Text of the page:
Getting to the Bottom of Polycystic Ovary Syndrome


Polycystic ovary syndrome (PCOS) is a condition that occurs when a woman’s hormones are out of balance. The name is derived from the small cysts that affected women grow on their ovaries (the cysts themselves are not harmful, but can lead to potentially dangerous hormone imbalances). PCOS can cause issues with a woman’s periods and also affect the ability to become pregnant. Additionally, it can lead to unpleasant aesthetic issues and even serious long-term health problems like diabetes and heart disease if not properly treated.

To be diagnosed with PCOS, a patient must be experiencing at least two of the following:

  • Excess Androgen Production – Larger-than-normal levels of male hormones (androgens).
  • Irregular Bleeding – This can mean periods lasting longer than 35 days, fewer than eight menstrual cycles in a given year, no periods for at least 4 months or longer, and prolonged periods with minimal or heavier bleeding.
  • Enlarged Polycystic Ovaries – When polycystic ovaries become enlarged and contain numerous cysts that surround the eggs.

While it is difficult to pinpoint the exact cause of PCOS, the condition is related to abnormal hormone levels in the body, including unusually high levels of insulin and male hormones like testosterone. These abnormal hormone levels can lead to weight gain, acne and excess body hair, as well as other health issues, like diabetes, heart disease and infertility.

Treatment of PCOS generally focuses on managing a patient’s individual concerns, such as infertility, acne or obesity. The first steps may require lifestyle changes like eating healthy and exercising more regularly. Treatment options often depend on the specific needs and symptoms the patient is experiencing, as well as their deciding factors on fertility. For women with PCOS who do not currently wish to become pregnant, we often recommend birth control pills to help balance hormone levels or combining birth control with anti-androgen pills or insulin-sensitizing drugs. If a patient decides they would like to try becoming pregnant, treatment may focus on improving fertility chances with medications that can be used to induce ovulation or in vitro fertilization (IVF).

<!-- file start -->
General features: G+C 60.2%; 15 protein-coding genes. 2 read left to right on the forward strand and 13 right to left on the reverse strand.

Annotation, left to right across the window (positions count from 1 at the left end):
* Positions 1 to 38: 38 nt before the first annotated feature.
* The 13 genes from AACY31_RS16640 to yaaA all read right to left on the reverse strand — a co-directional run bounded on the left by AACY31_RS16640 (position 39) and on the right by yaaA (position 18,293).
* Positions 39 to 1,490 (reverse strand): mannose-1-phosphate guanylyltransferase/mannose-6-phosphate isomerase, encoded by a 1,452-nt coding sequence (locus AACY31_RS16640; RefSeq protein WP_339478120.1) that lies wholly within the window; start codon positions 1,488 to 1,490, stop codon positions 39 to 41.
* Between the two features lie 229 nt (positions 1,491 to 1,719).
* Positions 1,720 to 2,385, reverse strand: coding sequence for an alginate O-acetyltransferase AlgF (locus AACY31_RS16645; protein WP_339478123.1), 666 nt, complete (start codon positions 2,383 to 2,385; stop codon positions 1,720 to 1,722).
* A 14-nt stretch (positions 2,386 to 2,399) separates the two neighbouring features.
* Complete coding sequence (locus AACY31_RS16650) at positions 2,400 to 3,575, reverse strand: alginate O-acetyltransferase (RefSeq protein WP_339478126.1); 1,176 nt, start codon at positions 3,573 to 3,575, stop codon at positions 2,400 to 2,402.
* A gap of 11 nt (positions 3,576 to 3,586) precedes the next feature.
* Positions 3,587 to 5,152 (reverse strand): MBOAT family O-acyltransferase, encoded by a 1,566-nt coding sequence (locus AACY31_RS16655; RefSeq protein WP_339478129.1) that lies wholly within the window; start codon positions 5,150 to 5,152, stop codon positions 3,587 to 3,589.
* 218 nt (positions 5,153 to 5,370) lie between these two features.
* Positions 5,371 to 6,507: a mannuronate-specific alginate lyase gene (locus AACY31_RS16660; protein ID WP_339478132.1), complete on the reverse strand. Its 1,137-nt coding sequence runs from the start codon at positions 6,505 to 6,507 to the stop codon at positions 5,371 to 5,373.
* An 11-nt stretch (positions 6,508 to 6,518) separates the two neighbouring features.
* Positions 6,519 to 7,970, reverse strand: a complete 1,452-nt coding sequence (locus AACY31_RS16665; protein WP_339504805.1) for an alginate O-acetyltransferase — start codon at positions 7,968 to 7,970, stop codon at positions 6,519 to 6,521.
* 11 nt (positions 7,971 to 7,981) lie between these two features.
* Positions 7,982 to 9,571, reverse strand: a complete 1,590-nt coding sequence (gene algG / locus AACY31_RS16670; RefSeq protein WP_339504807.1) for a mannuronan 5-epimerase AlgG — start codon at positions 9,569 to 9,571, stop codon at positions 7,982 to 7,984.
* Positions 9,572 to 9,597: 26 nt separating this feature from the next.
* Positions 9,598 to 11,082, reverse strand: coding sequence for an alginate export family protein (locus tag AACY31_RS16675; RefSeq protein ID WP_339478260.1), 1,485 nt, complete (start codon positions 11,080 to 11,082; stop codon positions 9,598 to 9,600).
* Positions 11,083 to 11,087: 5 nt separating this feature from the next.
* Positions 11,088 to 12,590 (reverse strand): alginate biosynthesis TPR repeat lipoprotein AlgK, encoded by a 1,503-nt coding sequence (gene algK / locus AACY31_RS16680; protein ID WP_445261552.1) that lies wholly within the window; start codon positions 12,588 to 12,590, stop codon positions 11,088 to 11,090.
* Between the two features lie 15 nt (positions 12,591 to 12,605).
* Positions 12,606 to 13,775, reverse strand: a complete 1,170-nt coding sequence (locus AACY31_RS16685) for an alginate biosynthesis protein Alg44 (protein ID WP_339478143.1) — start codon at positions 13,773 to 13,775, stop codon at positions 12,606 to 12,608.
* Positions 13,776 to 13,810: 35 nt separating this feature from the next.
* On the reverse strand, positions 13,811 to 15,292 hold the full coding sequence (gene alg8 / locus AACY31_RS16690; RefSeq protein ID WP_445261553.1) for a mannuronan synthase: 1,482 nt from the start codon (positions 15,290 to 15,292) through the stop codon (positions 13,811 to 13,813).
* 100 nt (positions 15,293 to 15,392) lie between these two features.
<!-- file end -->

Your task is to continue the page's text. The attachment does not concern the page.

Early diagnosis and treatment of PCOS is crucial. The sooner treatments begin the more chance you have to control your symptoms and prevent potential long-term health concerns. For more information on PCOS or to request an appointment today, please contact Dr. Kristine Gould at Gynecology Associates of Gwinnett. You can also follow us on Facebook, Twitter and Google+ for more news and updates. 


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